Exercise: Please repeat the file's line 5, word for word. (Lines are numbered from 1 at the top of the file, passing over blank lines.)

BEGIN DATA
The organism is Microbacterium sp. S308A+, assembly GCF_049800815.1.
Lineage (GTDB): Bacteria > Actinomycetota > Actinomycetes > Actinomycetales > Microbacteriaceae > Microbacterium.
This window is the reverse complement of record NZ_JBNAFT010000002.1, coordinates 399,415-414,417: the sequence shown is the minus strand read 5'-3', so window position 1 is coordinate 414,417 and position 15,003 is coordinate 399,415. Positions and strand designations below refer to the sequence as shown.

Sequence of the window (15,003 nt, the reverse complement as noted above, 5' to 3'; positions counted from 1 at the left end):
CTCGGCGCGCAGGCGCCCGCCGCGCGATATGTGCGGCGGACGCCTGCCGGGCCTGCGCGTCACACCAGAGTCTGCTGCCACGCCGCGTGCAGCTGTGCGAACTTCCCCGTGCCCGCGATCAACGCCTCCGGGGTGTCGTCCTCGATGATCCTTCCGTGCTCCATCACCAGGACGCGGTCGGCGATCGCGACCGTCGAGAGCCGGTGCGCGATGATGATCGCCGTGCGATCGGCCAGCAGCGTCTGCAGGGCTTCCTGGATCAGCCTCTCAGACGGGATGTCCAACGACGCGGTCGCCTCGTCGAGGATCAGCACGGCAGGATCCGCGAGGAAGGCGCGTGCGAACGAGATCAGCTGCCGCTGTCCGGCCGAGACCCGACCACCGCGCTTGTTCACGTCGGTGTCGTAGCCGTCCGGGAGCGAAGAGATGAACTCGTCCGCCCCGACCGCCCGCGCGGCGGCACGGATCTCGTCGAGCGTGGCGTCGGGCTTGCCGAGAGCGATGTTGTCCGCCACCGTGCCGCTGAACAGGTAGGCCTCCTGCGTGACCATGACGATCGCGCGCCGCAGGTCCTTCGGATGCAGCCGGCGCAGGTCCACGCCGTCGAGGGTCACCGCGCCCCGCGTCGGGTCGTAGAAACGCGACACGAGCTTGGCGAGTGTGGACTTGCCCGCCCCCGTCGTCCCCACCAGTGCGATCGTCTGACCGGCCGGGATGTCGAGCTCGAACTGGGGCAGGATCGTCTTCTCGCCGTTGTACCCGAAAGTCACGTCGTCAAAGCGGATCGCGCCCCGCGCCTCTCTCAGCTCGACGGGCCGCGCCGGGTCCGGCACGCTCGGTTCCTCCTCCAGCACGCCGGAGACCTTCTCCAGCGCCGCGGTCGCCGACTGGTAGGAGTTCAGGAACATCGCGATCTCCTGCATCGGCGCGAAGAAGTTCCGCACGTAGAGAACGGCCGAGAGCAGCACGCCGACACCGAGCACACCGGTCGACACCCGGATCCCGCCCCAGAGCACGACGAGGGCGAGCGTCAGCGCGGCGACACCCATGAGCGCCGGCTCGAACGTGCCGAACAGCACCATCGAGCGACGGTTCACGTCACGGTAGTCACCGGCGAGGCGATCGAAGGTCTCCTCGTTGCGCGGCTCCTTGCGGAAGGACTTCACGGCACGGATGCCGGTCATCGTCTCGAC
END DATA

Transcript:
CTCGGCGCGCAGGCGCCCGCCGCGCGATATGTGCGGCGGACGCCTGCCGGGCCTGCGCGTCACACCAGAGTCTGCTGCCACGCCGCGTGCAGCTGTGCGAACTTCCCCGTGCCCGCGATCAACGCCTCCGGGGTGTCGTCCTCGATGATCCTTCCGTGCTCCATCACCAGGACGCGGTCGGCGATCGCGACCGTCGAGAGCCGGTGCGCGATGATGATCGCCGTGCGATCGGCCAGCAGCGTCTGCAGGGCTTCCTGGATCAGCCTCTCAGACGGGATGTCCAACGACGCGGTCGCCTCGTCGAGGATCAGCACGGCAGGATCCGCGAGGAAGGCGCGTGCGAACGAGATCAGCTGCCGCTGTCCGGCCGAGACCCGACCACCGCGCTTGTTCACGTCGGTGTCGTAGCCGTCCGGGAGCGAAGAGATGAACTCGTCCGCCCCGACCGCCCGCGCGGCGGCACGGATCTCGTCGAGCGTGGCGTCGGGCTTGCCGAGAGCGATGTTGTCCGCCACCGTGCCGCTGAACAGGTAGGCCTCCTGCGTGACCATGACGATCGCGCGCCGCAGGTCCTTCGGATGCAGCCGGCGCAGGTCCACGCCGTCGAGGGTCACCGCGCCCCGCGTCGGGTCGTAGAAACGCGACACGAGCTTGGCGAGTGTGGACTTGCCCGCCCCCGTCGTCCCCACCAGTGCGATCGTCTGACCGGCCGGGATGTCGAGCTCGAACTGGGGCAGGATCGTCTTCTCGCCGTTGTACCCGAAAGTCACGTCGTCAAAGCGGATCGCGCCCCGCGCCTCTCTCAGCTCGACGGGCCGCGCCGGGTCCGGCACGCTCGGTTCCTCCTCCAGCACGCCGGAGACCTTCTCCAGCGCCGCGGTCGCCGACTGGTAGGAGTTCAGGAACATCGCGATCTCCTGCATCGGCGCGAAGAAGTTCCGCACGTAGAGAACGGCCGAGAGCAGCACGCCGACACCGAGCACACCGGTCGACACCCGGATCCCGCCCCAGAGCACGACGAGGGCGAGCGTCAGCGCGGCGACACCCATGAGCGCCGGCTCGAACGTGCCGAACAGCACCATCGAGCGACGGTTCACGTCACGGTAGTCACCGGCGAGGCGATCGAAGGTCTCCTCGTTGCGCGGCTCCTTGCGGAAGGACTTCACGGCACGGATGCCGGTCATCGTCTCGAC